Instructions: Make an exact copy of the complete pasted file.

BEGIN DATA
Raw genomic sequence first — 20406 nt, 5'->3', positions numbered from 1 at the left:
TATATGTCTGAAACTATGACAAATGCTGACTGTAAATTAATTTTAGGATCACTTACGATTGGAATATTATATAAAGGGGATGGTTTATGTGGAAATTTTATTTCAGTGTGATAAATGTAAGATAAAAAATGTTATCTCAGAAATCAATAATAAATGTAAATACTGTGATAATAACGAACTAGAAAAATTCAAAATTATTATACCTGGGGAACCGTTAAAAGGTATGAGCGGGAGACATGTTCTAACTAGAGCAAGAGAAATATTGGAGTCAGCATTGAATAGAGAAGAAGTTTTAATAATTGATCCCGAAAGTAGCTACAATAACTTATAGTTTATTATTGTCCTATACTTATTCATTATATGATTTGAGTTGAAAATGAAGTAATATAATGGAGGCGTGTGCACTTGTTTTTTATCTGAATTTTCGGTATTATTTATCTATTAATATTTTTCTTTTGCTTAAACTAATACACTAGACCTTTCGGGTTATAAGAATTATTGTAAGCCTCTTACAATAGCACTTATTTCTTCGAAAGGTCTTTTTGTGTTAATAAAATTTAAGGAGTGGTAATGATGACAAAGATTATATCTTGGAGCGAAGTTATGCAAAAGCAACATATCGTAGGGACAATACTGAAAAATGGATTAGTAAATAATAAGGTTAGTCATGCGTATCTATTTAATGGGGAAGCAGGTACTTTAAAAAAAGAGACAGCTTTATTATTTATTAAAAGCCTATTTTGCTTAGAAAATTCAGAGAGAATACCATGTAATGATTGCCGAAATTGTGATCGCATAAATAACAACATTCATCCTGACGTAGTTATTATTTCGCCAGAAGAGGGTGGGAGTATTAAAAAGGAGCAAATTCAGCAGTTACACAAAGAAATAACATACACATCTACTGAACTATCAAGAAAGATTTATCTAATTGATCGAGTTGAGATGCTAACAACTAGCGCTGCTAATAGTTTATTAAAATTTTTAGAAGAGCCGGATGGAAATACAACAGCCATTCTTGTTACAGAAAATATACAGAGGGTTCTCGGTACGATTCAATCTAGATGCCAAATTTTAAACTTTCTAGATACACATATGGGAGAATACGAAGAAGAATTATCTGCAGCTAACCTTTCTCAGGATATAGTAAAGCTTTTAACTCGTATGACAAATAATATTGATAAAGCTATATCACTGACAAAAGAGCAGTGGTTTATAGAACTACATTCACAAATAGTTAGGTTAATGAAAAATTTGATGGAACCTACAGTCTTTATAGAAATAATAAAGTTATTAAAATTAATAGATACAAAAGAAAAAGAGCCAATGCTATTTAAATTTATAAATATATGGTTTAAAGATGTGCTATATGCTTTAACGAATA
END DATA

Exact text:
Raw genomic sequence first — 20406 nt, 5'->3', positions numbered from 1 at the left:
TATATGTCTGAAACTATGACAAATGCTGACTGTAAATTAATTTTAGGATCACTTACGATTGGAATATTATATAAAGGGGATGGTTTATGTGGAAATTTTATTTCAGTGTGATAAATGTAAGATAAAAAATGTTATCTCAGAAATCAATAATAAATGTAAATACTGTGATAATAACGAACTAGAAAAATTCAAAATTATTATACCTGGGGAACCGTTAAAAGGTATGAGCGGGAGACATGTTCTAACTAGAGCAAGAGAAATATTGGAGTCAGCATTGAATAGAGAAGAAGTTTTAATAATTGATCCCGAAAGTAGCTACAATAACTTATAGTTTATTATTGTCCTATACTTATTCATTATATGATTTGAGTTGAAAATGAAGTAATATAATGGAGGCGTGTGCACTTGTTTTTTATCTGAATTTTCGGTATTATTTATCTATTAATATTTTTCTTTTGCTTAAACTAATACACTAGACCTTTCGGGTTATAAGAATTATTGTAAGCCTCTTACAATAGCACTTATTTCTTCGAAAGGTCTTTTTGTGTTAATAAAATTTAAGGAGTGGTAATGATGACAAAGATTATATCTTGGAGCGAAGTTATGCAAAAGCAACATATCGTAGGGACAATACTGAAAAATGGATTAGTAAATAATAAGGTTAGTCATGCGTATCTATTTAATGGGGAAGCAGGTACTTTAAAAAAAGAGACAGCTTTATTATTTATTAAAAGCCTATTTTGCTTAGAAAATTCAGAGAGAATACCATGTAATGATTGCCGAAATTGTGATCGCATAAATAACAACATTCATCCTGACGTAGTTATTATTTCGCCAGAAGAGGGTGGGAGTATTAAAAAGGAGCAAATTCAGCAGTTACACAAAGAAATAACATACACATCTACTGAACTATCAAGAAAGATTTATCTAATTGATCGAGTTGAGATGCTAACAACTAGCGCTGCTAATAGTTTATTAAAATTTTTAGAAGAGCCGGATGGAAATACAACAGCCATTCTTGTTACAGAAAATATACAGAGGGTTCTCGGTACGATTCAATCTAGATGCCAAATTTTAAACTTTCTAGATACACATATGGGAGAATACGAAGAAGAATTATCTGCAGCTAACCTTTCTCAGGATATAGTAAAGCTTTTAACTCGTATGACAAATAATATTGATAAAGCTATATCACTGACAAAAGAGCAGTGGTTTATAGAACTACATTCACAAATAGTTAGGTTAATGAAAAATTTGATGGAACCTACAGTCTTTATAGAAATAATAAAGTTATTAAAATTAATAGATACAAAAGAAAAAGAGCCAATGCTATTTAAATTTATAAATATATGGTTTAAAGATGTGCTATATGCTTTAACGAATA